Thursday, 4 June 2009

Gold for cocaine

Has the spontaneous remonetisation of gold* already begun?  When cocaine dealers start demanding gold as payment rather than rapidly devaluing US dollars, you certainly have to wonder.

Hat tip for this story goes to Bernard Hickey whose Top Ten at Ten this morning is well worth a read – particularly for the comments by Fed Chairman Ben Bernanke who is belatedly warning that “the government couldn’t keep borrowing forever and the Fed wouldn’t help by ‘monetizing the debt’ (ie printing money to buy government bonds)”; and Auckland art philanthropist and “hedge fund guru” Julian Robertson, who reckons it’s already too late and the inflationary genie is already out of the bottle.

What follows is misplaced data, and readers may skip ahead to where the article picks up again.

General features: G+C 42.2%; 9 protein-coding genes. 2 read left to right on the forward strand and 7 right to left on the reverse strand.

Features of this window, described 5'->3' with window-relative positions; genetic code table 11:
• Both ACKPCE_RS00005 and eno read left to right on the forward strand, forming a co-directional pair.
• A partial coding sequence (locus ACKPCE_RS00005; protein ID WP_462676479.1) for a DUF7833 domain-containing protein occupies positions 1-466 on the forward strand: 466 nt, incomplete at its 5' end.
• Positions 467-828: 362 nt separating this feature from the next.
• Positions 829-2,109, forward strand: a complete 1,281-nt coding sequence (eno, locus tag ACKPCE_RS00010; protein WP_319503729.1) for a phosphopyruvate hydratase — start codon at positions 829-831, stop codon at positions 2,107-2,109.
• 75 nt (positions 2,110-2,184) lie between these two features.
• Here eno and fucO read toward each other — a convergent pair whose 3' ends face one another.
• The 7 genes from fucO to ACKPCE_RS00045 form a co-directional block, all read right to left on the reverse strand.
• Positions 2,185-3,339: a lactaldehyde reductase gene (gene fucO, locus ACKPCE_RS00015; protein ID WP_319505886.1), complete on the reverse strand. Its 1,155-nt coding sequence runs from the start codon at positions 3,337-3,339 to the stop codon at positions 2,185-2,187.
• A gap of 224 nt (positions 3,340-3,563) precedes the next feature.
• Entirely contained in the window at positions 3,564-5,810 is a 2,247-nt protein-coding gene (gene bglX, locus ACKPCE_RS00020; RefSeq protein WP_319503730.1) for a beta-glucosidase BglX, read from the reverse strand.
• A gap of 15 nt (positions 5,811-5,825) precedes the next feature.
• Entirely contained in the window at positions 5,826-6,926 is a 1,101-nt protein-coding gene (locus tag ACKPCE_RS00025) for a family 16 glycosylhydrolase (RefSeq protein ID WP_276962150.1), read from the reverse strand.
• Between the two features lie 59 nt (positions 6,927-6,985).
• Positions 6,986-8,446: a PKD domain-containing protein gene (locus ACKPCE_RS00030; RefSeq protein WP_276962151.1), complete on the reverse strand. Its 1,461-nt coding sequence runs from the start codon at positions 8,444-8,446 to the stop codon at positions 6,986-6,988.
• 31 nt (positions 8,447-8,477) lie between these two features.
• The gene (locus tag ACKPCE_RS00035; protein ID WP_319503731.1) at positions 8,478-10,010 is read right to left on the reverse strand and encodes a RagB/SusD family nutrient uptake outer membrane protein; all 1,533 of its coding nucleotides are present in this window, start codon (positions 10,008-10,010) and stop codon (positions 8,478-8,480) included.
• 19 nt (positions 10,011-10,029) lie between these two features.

* What does “the spontaneous remonetisation of gold” mean?  Briefly: “As inflation becomes perceived as a serious problem, a growing demand for gold and silver develops as an "inflation hedge"-i.e., as a store of value. Once this demand reaches a certain level, the stage becomes set for a spontaneous remonetization of the precious metals. For, just as in the process by which the precious metals became money in the first place, once enough people want to own gold and silver as an inflation hedge and thus are willing to accept them in exchange for their own goods and services, others become willing to accept them too, even though they themselves do not wish to hold them as an inflation hedge or as a store of value.  Conditions exist, in other words, for a growing acceptability of the precious metals, to the point at which they become universally acceptable, i.e., become money once again.” George Reisman, Capitalism.

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